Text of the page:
The Finch Family 1702 – 1724

The Finch Family 1702 – 1724

When considering historical research the best place to start is the Victoria County History which is a work of scholarship covering several volumes. However even the VCH gives little space to the Finch family in its account of Valentines, saying “On the death of Elizabeth Tillotson in 1702, her executors granted Valentines to George Finch…  William Finch, who was admitted to the tenement [as copyholder] in 1714, under the will of his father George, surrendered it in 1724 to Robert Surman.”  (VCH Vol.5 p.211) It has therefore come as quite a surprise to find considerable interest in the Finch family from Friends, at least three of whom can trace their ancestry back to Valentines.

Inscription to William Finch, George Finch’s father

The Finch family were prominent in the City of London and there is a memorial in St. Helen’s church at Bishopsgate to William Finch, Esq. with a lengthy Latin inscription. From this we can discover that he was of noble birth, a good man, just to his neighbours and indulgent to his wife and children, who died in 1672. He was “abounding in alms”, as well as in wealth, which he “honestly accumulated on earth as a prudent merchant.”  His wife Esther was also a devout Christian, a good mother and obedient wife who died in 1673.

George Finch (1662-1710)

Their son George was born in about 1662 and obviously grew up in a home where money was plentiful but generosity to those less fortunate was part of the way of life. In 1690 he married Constance, the daughter of Nathaniel Hornby, a goldsmith and banker and Citizen of London. Constance was only 15 at the time, at least ten years his junior. George owned a house referred to as No.29 in Great St. Helen’s, so probably their first years together were spent there. A tax assessment of 1695 shows that George was clearly a man of means, living in the City with his young family and that a bachelor brother, Samuel, was also living with them at that time.

George Finch acquired Valentines in 1702, no doubt as a country residence for his young family. They had five sons and one daughter: James and Henry died young but the others must have grown up there. We have no information about their time at Valentines and do not know how much of the house we see today was familiar to them. The building has been altered at least four times since 1696 but I imagine the principal rooms are much the same. The house looked across the park to the main road (now Cranbrook Road) linking Barking and Ilford with the main road north at Woodford Bridge. They would have been easily accessible to City friends and probably had a good many visitors. The closest estate, Cranbrook, was the subject of litigation over ownership at the time the Finches were at Valentines. The wealthy Child family would have been very influential neighbours at Wanstead, where they were living in the gabled Tudor house which was one of the largest in Essex at that time, with very elaborate gardens.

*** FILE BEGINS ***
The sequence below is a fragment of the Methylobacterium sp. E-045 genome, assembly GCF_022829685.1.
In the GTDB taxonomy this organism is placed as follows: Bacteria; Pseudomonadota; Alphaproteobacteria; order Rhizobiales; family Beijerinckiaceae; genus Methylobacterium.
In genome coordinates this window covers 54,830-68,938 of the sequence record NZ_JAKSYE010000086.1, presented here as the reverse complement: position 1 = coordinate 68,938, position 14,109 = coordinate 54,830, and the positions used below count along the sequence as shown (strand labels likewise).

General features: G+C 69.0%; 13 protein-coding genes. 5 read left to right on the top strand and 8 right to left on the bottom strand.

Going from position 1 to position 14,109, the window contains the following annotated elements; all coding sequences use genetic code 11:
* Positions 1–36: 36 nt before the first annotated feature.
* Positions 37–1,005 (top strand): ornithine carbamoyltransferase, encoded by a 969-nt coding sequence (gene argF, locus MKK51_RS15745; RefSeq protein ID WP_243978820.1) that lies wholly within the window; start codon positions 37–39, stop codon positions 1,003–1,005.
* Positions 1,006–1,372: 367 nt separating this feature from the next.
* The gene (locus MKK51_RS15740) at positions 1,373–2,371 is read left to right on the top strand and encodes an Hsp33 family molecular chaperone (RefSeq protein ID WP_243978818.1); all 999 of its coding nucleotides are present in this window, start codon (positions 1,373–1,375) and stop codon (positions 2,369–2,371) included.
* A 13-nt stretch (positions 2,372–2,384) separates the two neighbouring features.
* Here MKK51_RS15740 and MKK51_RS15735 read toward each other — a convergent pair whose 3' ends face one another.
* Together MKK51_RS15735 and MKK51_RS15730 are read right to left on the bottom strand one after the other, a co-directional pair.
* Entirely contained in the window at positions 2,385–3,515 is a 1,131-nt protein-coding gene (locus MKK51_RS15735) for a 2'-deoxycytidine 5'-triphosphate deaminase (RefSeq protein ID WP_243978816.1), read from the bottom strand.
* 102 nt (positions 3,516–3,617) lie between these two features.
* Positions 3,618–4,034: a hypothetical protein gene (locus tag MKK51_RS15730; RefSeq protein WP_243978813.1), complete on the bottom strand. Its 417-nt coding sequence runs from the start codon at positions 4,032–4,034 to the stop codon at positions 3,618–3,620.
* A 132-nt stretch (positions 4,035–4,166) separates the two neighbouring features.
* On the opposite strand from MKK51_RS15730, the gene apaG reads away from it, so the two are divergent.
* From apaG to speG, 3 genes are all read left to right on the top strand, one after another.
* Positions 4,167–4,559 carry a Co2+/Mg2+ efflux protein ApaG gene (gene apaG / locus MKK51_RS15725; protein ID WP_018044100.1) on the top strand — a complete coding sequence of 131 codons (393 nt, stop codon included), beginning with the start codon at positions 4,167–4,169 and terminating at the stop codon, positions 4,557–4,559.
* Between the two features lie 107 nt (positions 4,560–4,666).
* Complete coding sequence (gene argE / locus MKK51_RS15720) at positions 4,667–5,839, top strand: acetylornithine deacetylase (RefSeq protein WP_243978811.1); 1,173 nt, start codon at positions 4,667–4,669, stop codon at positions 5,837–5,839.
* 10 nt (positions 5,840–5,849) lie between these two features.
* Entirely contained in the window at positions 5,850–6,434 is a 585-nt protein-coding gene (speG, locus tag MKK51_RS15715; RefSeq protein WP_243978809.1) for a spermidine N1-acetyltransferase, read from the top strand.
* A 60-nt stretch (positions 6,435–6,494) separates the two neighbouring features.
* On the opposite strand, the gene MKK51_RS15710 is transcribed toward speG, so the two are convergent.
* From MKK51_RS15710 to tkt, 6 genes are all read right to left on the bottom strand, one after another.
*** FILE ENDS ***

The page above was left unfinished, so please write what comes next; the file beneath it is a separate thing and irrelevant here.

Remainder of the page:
Wanstead House, residence of Sir Richard Child

When George died in 1710 he was buried at St. Helen’s church but the previous year he had purchased property containing 1,546 acres at Rainham. His wife Constance was buried at Rainham parish church when she died in 1728. Their eldest son, William, was registered as the owner of Valentines in 1714 and he leased the house to a John Deacle. This could be the gentleman who was M.P. for Evesham 1715 – 1722 but more research is needed to confirm this. William’s sister Anne died in 1713 – a memorial was erected to her memory in Bath Abbey. The youngest brother, Thomas, studied at Merton College, Oxford, but died in 1718 and was buried at St. Helen’s.

William sold Valentines in 1724 and the Rainham properties in 1729 – the present Rainham Hall was built for the new owner and is now owned by the National Trust. The documentation from 1729 describes William as “late of Valentines in the County of Essex and now of Cannells in the County of Stafford, Esquire” and his brother George (1692-1740) as “of Hornchurch in the County of Essex, Esquire.” William died in Bath in 1735 and was buried at Bath Abbey. He had married Dorothy Tyndale in 1721 but it seems there were no surviving children.

George (1692-1740) had married twice and it is from him that Friends Brenda Lawrance and Michael Davies can trace their ancestry. I am very grateful to them for much family information included in this article, and to their cousin John Hart for the miniature of George Finch (1662-1710). Thanks also to Tony Thomas of St.Helen’s, Bishopsgate.

© Georgina Green

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